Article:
Way way back in 1637 Rene Descartes was doing what he did best – philosophizing. Could a machine become so intelligent that it could replace a human? These were very early days to be drawing conclusions about the power of artificial intelligence but Rene was good at thinking ahead.
”We can easily understand a machine being constituted so that it can utter words, and even emit some responses to action on it…but it never happens that it arranges its speech in various ways in order to reply appropriately to everything that may be said in its presence.”
Fast forward nearly four hundred years and it looks like Descartes was almost right. He may never have envisaged chatbots but he did understand how the human mind was not something that could be replicated so easily.
Of course, plenty have tried and plenty more are still trying. Some are even getting close.
’A bot is only as good as the information provided to it and if you can provide that bot with enough intelligence, then it can do some of the job,” says Magnus Zimmerman, CTO of Subtonomy.
”In telecoms, where we work, this can work for very straight-forward questions like “what’s my current bill?” or “how much data do I have left this month?” but it can also be for more technical questions. For example, if there is a data roaming issue in Spain and the bot is made aware of this, then a customer contacting support from Spain can be immediately informed.”
So far so good but Zimmerman is also quick to point out that unpredictable customer queries can’t be solved by bots today.
”Bots are just not quite there yet to take on a customer’s query 100%. I think they may be in the future but right now we see a lot of possibilities today where bots can resolve simpler issues or even start a conversation with a customer before passing it on to a real person. When things get complex, there are just so many unforeseen variables in human communication for a bot to manage today.”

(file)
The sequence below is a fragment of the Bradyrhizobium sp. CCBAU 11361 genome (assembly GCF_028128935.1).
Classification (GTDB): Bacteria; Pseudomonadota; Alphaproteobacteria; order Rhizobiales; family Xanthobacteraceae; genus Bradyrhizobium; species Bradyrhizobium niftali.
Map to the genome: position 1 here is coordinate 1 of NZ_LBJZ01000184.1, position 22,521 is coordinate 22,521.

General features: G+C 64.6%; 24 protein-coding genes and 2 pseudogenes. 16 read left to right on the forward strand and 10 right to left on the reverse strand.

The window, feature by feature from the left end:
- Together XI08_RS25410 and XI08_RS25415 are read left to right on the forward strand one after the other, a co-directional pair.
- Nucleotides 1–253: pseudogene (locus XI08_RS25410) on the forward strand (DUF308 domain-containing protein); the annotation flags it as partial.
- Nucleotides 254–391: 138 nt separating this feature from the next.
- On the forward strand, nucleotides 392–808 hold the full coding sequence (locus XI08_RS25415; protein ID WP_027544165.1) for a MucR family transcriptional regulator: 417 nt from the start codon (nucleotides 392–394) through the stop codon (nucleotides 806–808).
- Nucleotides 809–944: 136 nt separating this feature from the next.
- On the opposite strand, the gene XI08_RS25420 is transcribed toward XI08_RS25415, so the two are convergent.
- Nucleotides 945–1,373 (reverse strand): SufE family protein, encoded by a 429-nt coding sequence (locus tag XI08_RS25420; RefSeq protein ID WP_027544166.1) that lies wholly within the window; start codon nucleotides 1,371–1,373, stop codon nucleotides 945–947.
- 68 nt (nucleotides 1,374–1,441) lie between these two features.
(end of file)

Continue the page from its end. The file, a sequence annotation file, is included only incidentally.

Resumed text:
In a recent Wired article*, the author compared two ’meeting organizer’ services, one using a chatbot and one using a person to solve the problem.
In an effort to throw the bot off guard, the author, who requested a meeting, refused the first suggested time claiming his father had died. The human offerred her deepest condolences.
The bot’s response?
”I’m so sorry, but I am unable to respond to your last message. It’s possible that it isn’t related to scheduling a meeting or that I was unable to understand it.”
And therein lies the problem. Research published in 2012**showed that we’re quite happy to use a digital channel to find information but if we need a creative solution or if we get stuck on something, we will always go to a human. The task or request has to be completely clear and unambiguous if the digital channel is going to work.
Bots may seem attractive from a cost-savings perspective but then the entire cost needs to be taken into account. If your bot doesn’t understand your query, you’re going to get annoyed pretty quickly.
T-Mobile recently announced that it was getting rid of the bots and dropping all automated call menus from its customers. The reason? Widespread frustration with bot-based systems and lack of contact with care representatives.
”It’s worth pointing out that we can add a lot of intelligence into the network itself these days” says Magnus Zimmerman. Subtonomy’s own platform picks up failures in a network and can give recommendations to customer care reps. ”When the support team is equipped with the right data, you can dramatically cut down the amount of time they spend with each customer,” says Zimmerman. ’The platform can be of great assistance and do a lot of the job but it’s still important to put a human touch on your customer care.’
So, to answer the question that started all this article off. How far can you automate your customer service? As of today, the recommendation is to let people and bots work together to get the best possible results. Tomorrow? 100% automation is an absolute possibility but artificial intelligence needs to come further in its development.